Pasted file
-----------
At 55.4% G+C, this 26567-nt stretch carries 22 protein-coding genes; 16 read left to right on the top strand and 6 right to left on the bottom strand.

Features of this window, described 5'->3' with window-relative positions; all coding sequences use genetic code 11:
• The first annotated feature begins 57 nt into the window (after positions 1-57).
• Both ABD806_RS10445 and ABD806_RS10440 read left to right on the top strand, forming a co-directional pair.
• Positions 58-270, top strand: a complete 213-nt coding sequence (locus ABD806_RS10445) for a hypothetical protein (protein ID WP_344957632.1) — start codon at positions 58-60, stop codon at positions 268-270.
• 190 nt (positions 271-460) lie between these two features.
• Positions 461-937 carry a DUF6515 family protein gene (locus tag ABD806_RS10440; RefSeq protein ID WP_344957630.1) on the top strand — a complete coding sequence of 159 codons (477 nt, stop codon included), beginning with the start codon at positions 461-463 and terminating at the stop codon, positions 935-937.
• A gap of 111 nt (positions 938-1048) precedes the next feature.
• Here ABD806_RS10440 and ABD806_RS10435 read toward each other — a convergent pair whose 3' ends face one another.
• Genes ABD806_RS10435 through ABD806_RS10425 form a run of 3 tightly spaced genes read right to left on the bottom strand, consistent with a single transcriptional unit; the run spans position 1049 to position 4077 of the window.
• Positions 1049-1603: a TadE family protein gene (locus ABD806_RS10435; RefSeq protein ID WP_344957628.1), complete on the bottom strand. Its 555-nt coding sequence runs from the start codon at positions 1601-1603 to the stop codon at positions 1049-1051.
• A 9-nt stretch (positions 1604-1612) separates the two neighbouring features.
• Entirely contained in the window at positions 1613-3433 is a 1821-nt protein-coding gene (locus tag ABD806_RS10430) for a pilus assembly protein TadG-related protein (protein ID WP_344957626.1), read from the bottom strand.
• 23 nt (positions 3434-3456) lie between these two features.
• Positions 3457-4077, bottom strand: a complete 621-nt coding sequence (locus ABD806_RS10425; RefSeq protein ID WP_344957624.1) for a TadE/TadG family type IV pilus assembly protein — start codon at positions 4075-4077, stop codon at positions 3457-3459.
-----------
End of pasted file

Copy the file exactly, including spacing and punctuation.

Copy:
At 55.4% G+C, this 26567-nt stretch carries 22 protein-coding genes; 16 read left to right on the top strand and 6 right to left on the bottom strand.

Features of this window, described 5'->3' with window-relative positions; all coding sequences use genetic code 11:
• The first annotated feature begins 57 nt into the window (after positions 1-57).
• Both ABD806_RS10445 and ABD806_RS10440 read left to right on the top strand, forming a co-directional pair.
• Positions 58-270, top strand: a complete 213-nt coding sequence (locus ABD806_RS10445) for a hypothetical protein (protein ID WP_344957632.1) — start codon at positions 58-60, stop codon at positions 268-270.
• 190 nt (positions 271-460) lie between these two features.
• Positions 461-937 carry a DUF6515 family protein gene (locus tag ABD806_RS10440; RefSeq protein ID WP_344957630.1) on the top strand — a complete coding sequence of 159 codons (477 nt, stop codon included), beginning with the start codon at positions 461-463 and terminating at the stop codon, positions 935-937.
• A gap of 111 nt (positions 938-1048) precedes the next feature.
• Here ABD806_RS10440 and ABD806_RS10435 read toward each other — a convergent pair whose 3' ends face one another.
• Genes ABD806_RS10435 through ABD806_RS10425 form a run of 3 tightly spaced genes read right to left on the bottom strand, consistent with a single transcriptional unit; the run spans position 1049 to position 4077 of the window.
• Positions 1049-1603: a TadE family protein gene (locus ABD806_RS10435; RefSeq protein ID WP_344957628.1), complete on the bottom strand. Its 555-nt coding sequence runs from the start codon at positions 1601-1603 to the stop codon at positions 1049-1051.
• A 9-nt stretch (positions 1604-1612) separates the two neighbouring features.
• Entirely contained in the window at positions 1613-3433 is a 1821-nt protein-coding gene (locus tag ABD806_RS10430) for a pilus assembly protein TadG-related protein (protein ID WP_344957626.1), read from the bottom strand.
• 23 nt (positions 3434-3456) lie between these two features.
• Positions 3457-4077, bottom strand: a complete 621-nt coding sequence (locus ABD806_RS10425; RefSeq protein ID WP_344957624.1) for a TadE/TadG family type IV pilus assembly protein — start codon at positions 4075-4077, stop codon at positions 3457-3459.